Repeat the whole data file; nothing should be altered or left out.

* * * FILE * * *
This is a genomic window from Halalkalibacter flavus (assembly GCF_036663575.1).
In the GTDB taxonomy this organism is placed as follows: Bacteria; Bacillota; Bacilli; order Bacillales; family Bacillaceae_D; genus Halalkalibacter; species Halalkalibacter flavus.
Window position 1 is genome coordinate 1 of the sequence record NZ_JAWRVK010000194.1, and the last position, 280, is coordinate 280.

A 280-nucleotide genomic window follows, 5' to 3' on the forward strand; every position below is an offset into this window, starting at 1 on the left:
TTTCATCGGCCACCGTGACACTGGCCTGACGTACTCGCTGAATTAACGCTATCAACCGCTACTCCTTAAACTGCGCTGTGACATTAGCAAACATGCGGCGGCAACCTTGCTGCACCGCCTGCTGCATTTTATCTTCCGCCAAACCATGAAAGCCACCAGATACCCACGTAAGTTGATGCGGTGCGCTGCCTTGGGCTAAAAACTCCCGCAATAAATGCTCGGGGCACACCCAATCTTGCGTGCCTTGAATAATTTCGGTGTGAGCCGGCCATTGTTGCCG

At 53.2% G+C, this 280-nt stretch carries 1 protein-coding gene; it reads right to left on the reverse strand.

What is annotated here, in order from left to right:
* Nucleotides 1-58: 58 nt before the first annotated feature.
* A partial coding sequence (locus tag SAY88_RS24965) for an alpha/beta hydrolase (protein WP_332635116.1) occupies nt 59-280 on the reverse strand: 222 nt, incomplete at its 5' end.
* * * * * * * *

This is a genomic window from Halalkalibacter flavus (assembly GCF_036663575.1).
In the GTDB taxonomy this organism is placed as follows: Bacteria; Bacillota; Bacilli; order Bacillales; family Bacillaceae_D; genus Halalkalibacter; species Halalkalibacter flavus.
Window position 1 is genome coordinate 1 of the sequence record NZ_JAWRVK010000194.1, and the last position, 280, is coordinate 280.

A 280-nucleotide genomic window follows, 5' to 3' on the forward strand; every position below is an offset into this window, starting at 1 on the left:
TTTCATCGGCCACCGTGACACTGGCCTGACGTACTCGCTGAATTAACGCTATCAACCGCTACTCCTTAAACTGCGCTGTGACATTAGCAAACATGCGGCGGCAACCTTGCTGCACCGCCTGCTGCATTTTATCTTCCGCCAAACCATGAAAGCCACCAGATACCCACGTAAGTTGATGCGGTGCGCTGCCTTGGGCTAAAAACTCCCGCAATAAATGCTCGGGGCACACCCAATCTTGCGTGCCTTGAATAATTTCGGTGTGAGCCGGCCATTGTTGCCG

At 53.2% G+C, this 280-nt stretch carries 1 protein-coding gene; it reads right to left on the reverse strand.

What is annotated here, in order from left to right:
* Nucleotides 1-58: 58 nt before the first annotated feature.
* A partial coding sequence (locus tag SAY88_RS24965) for an alpha/beta hydrolase (protein WP_332635116.1) occupies nt 59-280 on the reverse strand: 222 nt, incomplete at its 5' end.